Autophagy and the treatment of cancer


  • The word ‘autophagy’ is derived from the Greek words “auto” (meaning self) and “phagy” (meaning eating).
  • In a healthy human body, cells are constantly becoming damaged as a normal part of metabolic processes.
  • With increasing age, stress and more free radical damage, our cells become damaged at an increased rate.
  • Autophagy is a normal physiological process that helps to clear damaged cells from the body, including old cells that serve no functional purpose but still linger inside tissues and organs.
  • The reason it’s so important to remove old and damaged cells is because they can trigger inflammatory pathways and contribute to various diseases.
  • Very recently in animal studies, researchers have been able to observe how autophagy can promote longevity and benefit the nervous system, immune system, heart and metabolism.
  • The best way to induce autophagy is through practicing fasting.
  • Autophagy is believed to be a survival mechanism, or a way that the body cleverly responds to stress in order to protect itself.

Mechanism of Autophagy:

  • Thanks to recent studies, we now know that autophagy is important for “cleaning up” the body and defending against the negative effects of stress.
  • The exact way how autophagy processes work is just beginning to be understood.
  • There are several steps involved in autophagy processes.
  • Lysosomes are a part of cells that can destroy large damaged structures, like mitochondria, and then help to transport these damaged parts so they are used to generate fuel.
  • To sum up a complex process: damaged material must first be transported to a lysosome, then deconstructed, then spit back out to be re purposed.
                                                         Mechanism of autophagy

Types of Autophagy:

  • There are several different types of autophagy;
    • Macroautophagy: It is an evolutionarily conserved catabolic process involving the formation of vesicles (autophagosomes) that engulf cellular macromolecules and organelles.
    • Microautophagy: It is the direct uptake of soluble or particulate cellular constituents into lysosomes (in mammals) and in vacuoles (in plants and yeast)
    • Chaperone-mediated autophagy: It refers to the chaperone-dependent selection of soluble cytosolic proteins that are then targeted to lysosomes and directly translocated across the lysosome membrane for degradation.
  • Humans are not the only species to benefit from autophagy. In fact, autophagy has been observed in yeast, mold, plants, worms, flies and mammals.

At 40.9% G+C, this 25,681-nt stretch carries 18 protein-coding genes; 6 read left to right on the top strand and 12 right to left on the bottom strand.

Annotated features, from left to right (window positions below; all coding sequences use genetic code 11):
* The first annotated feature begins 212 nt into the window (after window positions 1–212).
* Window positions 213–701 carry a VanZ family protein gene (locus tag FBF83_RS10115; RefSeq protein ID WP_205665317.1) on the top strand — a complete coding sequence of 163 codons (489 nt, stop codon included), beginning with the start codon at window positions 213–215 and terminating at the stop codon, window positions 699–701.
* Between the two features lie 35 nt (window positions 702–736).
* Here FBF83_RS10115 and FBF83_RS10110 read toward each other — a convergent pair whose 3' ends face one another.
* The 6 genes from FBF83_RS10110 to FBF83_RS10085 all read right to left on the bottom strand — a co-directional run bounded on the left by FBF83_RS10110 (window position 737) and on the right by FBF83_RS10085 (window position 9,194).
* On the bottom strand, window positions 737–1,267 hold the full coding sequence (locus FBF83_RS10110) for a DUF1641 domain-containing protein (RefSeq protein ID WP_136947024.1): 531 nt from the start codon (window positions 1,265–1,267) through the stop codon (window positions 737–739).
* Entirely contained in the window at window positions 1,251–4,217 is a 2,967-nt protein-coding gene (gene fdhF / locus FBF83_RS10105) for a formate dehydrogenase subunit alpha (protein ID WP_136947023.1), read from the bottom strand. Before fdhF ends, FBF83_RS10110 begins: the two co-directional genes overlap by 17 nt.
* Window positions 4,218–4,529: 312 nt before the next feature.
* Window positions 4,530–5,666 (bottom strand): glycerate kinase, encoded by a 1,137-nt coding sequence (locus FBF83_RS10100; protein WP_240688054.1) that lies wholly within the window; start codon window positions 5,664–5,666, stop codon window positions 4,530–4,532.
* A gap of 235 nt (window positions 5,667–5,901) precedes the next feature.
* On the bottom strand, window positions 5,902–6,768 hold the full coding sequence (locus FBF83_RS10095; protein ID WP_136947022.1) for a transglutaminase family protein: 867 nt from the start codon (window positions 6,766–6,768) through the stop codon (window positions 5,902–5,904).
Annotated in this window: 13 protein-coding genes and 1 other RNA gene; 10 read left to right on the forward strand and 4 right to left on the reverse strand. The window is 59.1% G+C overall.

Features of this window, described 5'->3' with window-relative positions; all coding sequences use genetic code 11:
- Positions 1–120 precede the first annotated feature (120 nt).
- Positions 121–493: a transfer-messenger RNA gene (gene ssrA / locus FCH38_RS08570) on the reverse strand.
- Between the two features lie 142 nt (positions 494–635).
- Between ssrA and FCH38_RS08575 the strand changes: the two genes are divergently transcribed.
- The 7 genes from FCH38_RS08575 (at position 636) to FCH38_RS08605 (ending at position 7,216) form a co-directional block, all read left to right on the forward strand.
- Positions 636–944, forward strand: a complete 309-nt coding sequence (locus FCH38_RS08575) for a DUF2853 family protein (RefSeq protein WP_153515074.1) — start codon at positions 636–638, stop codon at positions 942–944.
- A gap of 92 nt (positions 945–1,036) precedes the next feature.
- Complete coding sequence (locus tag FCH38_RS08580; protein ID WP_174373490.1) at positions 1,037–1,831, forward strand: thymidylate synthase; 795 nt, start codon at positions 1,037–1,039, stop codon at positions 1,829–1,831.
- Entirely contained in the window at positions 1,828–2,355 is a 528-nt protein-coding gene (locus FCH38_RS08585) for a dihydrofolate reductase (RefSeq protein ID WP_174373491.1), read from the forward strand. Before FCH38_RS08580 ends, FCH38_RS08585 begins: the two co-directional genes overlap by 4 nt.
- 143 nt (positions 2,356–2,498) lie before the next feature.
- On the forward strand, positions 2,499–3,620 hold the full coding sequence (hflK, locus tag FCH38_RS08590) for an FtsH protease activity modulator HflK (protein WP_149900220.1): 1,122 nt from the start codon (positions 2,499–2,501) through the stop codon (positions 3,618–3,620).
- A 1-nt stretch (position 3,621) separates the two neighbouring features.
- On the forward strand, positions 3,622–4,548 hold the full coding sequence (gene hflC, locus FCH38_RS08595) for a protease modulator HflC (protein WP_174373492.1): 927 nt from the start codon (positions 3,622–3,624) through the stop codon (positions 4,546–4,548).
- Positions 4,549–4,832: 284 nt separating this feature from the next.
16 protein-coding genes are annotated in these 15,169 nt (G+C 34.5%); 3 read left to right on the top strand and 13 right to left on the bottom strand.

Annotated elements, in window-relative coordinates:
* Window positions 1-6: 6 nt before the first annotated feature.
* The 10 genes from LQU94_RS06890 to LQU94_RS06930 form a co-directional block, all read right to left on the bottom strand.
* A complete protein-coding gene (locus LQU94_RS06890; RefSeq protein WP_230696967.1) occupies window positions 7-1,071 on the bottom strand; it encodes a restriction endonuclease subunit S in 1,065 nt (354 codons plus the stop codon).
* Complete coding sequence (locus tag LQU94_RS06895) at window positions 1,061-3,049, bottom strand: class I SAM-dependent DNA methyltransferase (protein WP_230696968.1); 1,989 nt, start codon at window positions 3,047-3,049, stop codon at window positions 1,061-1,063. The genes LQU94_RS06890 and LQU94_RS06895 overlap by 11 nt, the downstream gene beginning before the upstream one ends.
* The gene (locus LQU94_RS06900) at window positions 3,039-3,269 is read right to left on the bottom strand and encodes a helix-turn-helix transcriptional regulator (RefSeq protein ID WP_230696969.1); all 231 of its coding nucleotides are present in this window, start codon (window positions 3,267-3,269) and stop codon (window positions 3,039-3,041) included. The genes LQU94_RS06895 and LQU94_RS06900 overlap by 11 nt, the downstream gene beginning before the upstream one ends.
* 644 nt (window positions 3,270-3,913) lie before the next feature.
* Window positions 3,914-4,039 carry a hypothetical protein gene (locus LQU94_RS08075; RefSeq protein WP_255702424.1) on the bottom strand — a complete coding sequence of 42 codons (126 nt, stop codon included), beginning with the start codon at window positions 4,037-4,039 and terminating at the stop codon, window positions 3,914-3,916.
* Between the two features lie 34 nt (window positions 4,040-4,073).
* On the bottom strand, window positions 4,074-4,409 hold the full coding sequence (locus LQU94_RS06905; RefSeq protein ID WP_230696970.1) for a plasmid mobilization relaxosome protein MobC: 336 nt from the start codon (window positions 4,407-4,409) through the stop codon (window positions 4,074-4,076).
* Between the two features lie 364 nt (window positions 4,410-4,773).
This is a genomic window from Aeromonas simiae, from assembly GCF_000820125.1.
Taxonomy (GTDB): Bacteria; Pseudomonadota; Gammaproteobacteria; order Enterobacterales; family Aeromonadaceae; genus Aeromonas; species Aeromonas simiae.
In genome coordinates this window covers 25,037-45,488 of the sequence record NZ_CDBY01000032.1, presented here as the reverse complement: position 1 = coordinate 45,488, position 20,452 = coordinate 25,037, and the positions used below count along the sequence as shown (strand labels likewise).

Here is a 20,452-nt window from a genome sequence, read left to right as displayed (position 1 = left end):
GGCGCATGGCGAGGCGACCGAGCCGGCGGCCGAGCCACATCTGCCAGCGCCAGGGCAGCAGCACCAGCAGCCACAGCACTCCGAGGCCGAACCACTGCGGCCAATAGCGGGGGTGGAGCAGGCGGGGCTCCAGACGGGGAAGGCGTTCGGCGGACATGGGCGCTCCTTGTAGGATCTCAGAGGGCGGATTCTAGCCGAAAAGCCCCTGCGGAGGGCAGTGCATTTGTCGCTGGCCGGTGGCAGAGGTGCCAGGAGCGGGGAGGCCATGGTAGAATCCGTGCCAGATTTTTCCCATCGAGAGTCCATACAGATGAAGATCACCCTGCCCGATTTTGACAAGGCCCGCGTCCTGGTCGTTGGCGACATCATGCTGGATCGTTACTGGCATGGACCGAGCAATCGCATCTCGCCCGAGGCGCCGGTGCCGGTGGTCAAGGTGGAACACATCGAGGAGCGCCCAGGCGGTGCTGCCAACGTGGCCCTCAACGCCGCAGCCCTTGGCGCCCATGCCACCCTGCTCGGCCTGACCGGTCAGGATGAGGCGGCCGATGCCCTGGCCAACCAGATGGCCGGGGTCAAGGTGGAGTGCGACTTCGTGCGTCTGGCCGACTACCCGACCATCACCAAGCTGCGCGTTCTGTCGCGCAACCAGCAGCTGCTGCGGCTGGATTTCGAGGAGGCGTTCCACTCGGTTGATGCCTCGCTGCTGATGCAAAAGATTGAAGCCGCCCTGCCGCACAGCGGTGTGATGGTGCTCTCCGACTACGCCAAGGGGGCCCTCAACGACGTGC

• Much of the research to date on autophagy has involved rats and yeast. At least 32 different autophagy-related genes (Atg) have been identified by genetic screening studies.
  • Research continues to show that autophagic processes are very important responses to starvation and stress across many species.
                                                          Types of autophagy

Is autophagy good or bad for our health?

  • It’s definitely good. We might think of autophagy as a form of “self-eating,” which might sound pretty scary but is actually our body’s normal way of carrying out cellular renewal processes.
  • In fact, autophagy is so beneficial that it’s now being called a “key in preventing diseases such as cancer, neurodegeneration, cardiomyopathy, diabetes, liver disease, autoimmune diseases and infections.”
  • Autophagy has many anti-aging benefits because it helps destroy and reuse damaged components occurring in vacuoles (spaces) within cells.
  • In other words, the autophagy process basically works by using breakdown products formed inside cells to create new “building materials” that aid in repair and regeneration.

Benefits of Autophagy:

Research suggests that some of the most important autophagy benefits include:

  • Providing cells with molecular building blocks and energy
  • Recycling damaged proteins, organelles and aggregates
  • Regulating functions of cells’ mitochondria for production of energy and preventing them from oxidative stress.
  • Protecting the nervous system and encouraging growth of brain and nerve cells.
  • Protecting against various heart diseases by supporting the growth of useful heart cells.
  • Enhancing the immune system by eliminating intracellular pathogens
  • Defending against misfolded, toxic proteins that contribute to abnormalities
  • Protecting stability of DNA
  • Preventing damage to healthy tissues and organs (known as necrosis)
  • Potentially fighting cancer, neuro-degenerative disease and other illnesses

Autophagy and the treatment of cancer